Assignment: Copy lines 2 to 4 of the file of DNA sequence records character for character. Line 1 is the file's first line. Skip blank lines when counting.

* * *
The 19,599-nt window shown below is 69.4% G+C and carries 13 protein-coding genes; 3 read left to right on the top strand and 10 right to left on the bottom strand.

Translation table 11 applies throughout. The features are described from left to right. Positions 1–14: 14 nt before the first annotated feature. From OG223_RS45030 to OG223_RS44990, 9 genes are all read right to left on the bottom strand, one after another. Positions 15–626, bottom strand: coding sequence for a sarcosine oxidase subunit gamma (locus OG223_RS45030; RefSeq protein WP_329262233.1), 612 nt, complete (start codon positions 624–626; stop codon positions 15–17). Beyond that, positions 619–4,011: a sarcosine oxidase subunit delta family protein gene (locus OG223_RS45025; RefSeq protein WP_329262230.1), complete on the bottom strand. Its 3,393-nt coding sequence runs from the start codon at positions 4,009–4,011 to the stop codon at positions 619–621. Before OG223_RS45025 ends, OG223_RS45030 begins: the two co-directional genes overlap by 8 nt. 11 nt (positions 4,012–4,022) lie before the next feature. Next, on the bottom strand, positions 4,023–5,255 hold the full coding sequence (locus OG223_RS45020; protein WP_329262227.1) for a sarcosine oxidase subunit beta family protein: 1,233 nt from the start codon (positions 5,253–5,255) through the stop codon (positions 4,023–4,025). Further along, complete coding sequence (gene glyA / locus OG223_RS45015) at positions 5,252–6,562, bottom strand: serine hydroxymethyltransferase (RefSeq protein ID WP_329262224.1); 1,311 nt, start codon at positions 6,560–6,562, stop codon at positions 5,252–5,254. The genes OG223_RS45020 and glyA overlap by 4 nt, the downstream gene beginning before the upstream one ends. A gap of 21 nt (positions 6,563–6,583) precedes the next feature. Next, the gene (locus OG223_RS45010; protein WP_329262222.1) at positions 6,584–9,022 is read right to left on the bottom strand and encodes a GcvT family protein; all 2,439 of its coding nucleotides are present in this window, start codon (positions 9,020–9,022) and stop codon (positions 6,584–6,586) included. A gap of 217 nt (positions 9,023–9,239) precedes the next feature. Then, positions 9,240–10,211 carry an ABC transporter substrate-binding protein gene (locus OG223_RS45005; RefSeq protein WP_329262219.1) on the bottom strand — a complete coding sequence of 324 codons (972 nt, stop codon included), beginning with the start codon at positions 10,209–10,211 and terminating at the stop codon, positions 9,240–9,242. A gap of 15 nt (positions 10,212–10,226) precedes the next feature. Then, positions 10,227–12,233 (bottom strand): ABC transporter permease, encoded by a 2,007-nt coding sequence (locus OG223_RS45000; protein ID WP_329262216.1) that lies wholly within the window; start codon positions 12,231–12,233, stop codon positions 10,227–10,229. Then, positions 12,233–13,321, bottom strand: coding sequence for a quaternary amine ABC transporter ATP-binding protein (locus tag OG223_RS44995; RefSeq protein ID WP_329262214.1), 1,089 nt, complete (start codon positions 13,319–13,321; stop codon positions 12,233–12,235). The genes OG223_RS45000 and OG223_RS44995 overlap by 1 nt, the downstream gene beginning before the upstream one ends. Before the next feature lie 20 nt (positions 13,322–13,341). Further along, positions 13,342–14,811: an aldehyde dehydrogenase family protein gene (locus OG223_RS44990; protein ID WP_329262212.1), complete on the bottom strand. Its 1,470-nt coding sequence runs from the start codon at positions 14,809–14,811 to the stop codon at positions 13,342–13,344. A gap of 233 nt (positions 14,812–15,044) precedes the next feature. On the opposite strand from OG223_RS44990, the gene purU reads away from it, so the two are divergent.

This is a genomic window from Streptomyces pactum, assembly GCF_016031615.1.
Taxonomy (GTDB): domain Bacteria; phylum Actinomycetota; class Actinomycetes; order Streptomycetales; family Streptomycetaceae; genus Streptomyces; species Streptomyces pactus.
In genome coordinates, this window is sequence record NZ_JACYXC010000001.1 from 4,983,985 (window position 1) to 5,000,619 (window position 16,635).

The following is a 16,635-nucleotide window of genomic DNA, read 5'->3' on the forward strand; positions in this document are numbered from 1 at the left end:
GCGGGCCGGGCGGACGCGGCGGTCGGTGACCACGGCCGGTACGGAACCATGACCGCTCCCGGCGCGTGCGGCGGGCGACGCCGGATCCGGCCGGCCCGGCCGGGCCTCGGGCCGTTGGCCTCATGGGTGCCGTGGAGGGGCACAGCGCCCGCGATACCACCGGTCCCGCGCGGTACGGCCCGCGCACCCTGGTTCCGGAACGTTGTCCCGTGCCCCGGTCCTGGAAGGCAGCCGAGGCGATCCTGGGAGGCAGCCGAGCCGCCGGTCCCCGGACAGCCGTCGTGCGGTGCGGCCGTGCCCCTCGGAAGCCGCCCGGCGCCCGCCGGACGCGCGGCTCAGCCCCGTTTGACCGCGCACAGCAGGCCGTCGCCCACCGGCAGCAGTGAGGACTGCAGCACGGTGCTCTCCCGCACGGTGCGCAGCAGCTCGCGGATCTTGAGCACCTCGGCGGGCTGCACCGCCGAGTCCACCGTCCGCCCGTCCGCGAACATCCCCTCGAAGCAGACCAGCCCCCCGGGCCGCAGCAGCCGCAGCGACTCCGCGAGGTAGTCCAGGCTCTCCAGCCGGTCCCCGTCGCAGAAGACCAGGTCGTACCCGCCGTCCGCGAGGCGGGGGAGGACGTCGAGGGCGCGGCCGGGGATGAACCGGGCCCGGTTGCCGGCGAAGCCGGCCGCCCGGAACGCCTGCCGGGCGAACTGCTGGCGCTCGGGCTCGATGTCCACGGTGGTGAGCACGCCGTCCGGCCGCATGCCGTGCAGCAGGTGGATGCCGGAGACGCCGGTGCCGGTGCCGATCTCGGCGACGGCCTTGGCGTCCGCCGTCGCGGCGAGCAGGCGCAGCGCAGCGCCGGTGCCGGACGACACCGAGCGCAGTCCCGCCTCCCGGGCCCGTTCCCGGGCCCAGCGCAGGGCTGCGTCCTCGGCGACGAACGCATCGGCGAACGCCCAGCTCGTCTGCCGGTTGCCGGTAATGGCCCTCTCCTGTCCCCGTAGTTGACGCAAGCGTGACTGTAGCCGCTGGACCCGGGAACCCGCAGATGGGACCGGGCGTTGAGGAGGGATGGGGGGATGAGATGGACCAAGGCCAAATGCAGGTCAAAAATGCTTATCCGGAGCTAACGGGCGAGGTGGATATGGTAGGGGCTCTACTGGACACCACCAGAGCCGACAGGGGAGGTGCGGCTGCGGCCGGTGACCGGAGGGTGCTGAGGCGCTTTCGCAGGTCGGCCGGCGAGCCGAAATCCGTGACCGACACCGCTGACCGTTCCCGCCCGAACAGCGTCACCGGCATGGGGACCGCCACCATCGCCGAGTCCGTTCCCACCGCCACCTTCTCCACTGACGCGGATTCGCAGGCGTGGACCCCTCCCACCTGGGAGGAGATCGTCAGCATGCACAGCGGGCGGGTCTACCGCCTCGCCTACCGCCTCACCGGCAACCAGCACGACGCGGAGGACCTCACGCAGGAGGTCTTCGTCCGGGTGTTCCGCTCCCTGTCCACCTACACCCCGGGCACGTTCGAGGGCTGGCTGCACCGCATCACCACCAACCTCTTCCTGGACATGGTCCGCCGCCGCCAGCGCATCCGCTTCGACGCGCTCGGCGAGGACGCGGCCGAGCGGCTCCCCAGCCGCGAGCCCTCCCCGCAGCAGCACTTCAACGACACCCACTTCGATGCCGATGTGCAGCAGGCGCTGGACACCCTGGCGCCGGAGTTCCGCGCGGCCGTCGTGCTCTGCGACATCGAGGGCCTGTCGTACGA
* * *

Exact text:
Translation table 11 applies throughout. The features are described from left to right. Positions 1–14: 14 nt before the first annotated feature. From OG223_RS45030 to OG223_RS44990, 9 genes are all read right to left on the bottom strand, one after another. Positions 15–626, bottom strand: coding sequence for a sarcosine oxidase subunit gamma (locus OG223_RS45030; RefSeq protein WP_329262233.1), 612 nt, complete (start codon positions 624–626; stop codon positions 15–17). Beyond that, positions 619–4,011: a sarcosine oxidase subunit delta family protein gene (locus OG223_RS45025; RefSeq protein WP_329262230.1), complete on the bottom strand. Its 3,393-nt coding sequence runs from the start codon at positions 4,009–4,011 to the stop codon at positions 619–621. Before OG223_RS45025 ends, OG223_RS45030 begins: the two co-directional genes overlap by 8 nt. 11 nt (positions 4,012–4,022) lie before the next feature. Next, on the bottom strand, positions 4,023–5,255 hold the full coding sequence (locus OG223_RS45020; protein WP_329262227.1) for a sarcosine oxidase subunit beta family protein: 1,233 nt from the start codon (positions 5,253–5,255) through the stop codon (positions 4,023–4,025). Further along, complete coding sequence (gene glyA / locus OG223_RS45015) at positions 5,252–6,562, bottom strand: serine hydroxymethyltransferase (RefSeq protein ID WP_329262224.1); 1,311 nt, start codon at positions 6,560–6,562, stop codon at positions 5,252–5,254. The genes OG223_RS45020 and glyA overlap by 4 nt, the downstream gene beginning before the upstream one ends. A gap of 21 nt (positions 6,563–6,583) precedes the next feature. Next, the gene (locus OG223_RS45010; protein WP_329262222.1) at positions 6,584–9,022 is read right to left on the bottom strand and encodes a GcvT family protein; all 2,439 of its coding nucleotides are present in this window, start codon (positions 9,020–9,022) and stop codon (positions 6,584–6,586) included. A gap of 217 nt (positions 9,023–9,239) precedes the next feature. Then, positions 9,240–10,211 carry an ABC transporter substrate-binding protein gene (locus OG223_RS45005; RefSeq protein WP_329262219.1) on the bottom strand — a complete coding sequence of 324 codons (972 nt, stop codon included), beginning with the start codon at positions 10,209–10,211 and terminating at the stop codon, positions 9,240–9,242. A gap of 15 nt (positions 10,212–10,226) precedes the next feature. Then, positions 10,227–12,233 (bottom strand): ABC transporter permease, encoded by a 2,007-nt coding sequence (locus OG223_RS45000; protein ID WP_329262216.1) that lies wholly within the window; start codon positions 12,231–12,233, stop codon positions 10,227–10,229. Then, positions 12,233–13,321, bottom strand: coding sequence for a quaternary amine ABC transporter ATP-binding protein (locus tag OG223_RS44995; RefSeq protein ID WP_329262214.1), 1,089 nt, complete (start codon positions 13,319–13,321; stop codon positions 12,233–12,235). The genes OG223_RS45000 and OG223_RS44995 overlap by 1 nt, the downstream gene beginning before the upstream one ends. Before the next feature lie 20 nt (positions 13,322–13,341). Further along, positions 13,342–14,811: an aldehyde dehydrogenase family protein gene (locus OG223_RS44990; protein ID WP_329262212.1), complete on the bottom strand. Its 1,470-nt coding sequence runs from the start codon at positions 14,809–14,811 to the stop codon at positions 13,342–13,344. A gap of 233 nt (positions 14,812–15,044) precedes the next feature. On the opposite strand from OG223_RS44990, the gene purU reads away from it, so the two are divergent.

This is a genomic window from Streptomyces pactum, assembly GCF_016031615.1.
Taxonomy (GTDB): domain Bacteria; phylum Actinomycetota; class Actinomycetes; order Streptomycetales; family Streptomycetaceae; genus Streptomyces; species Streptomyces pactus.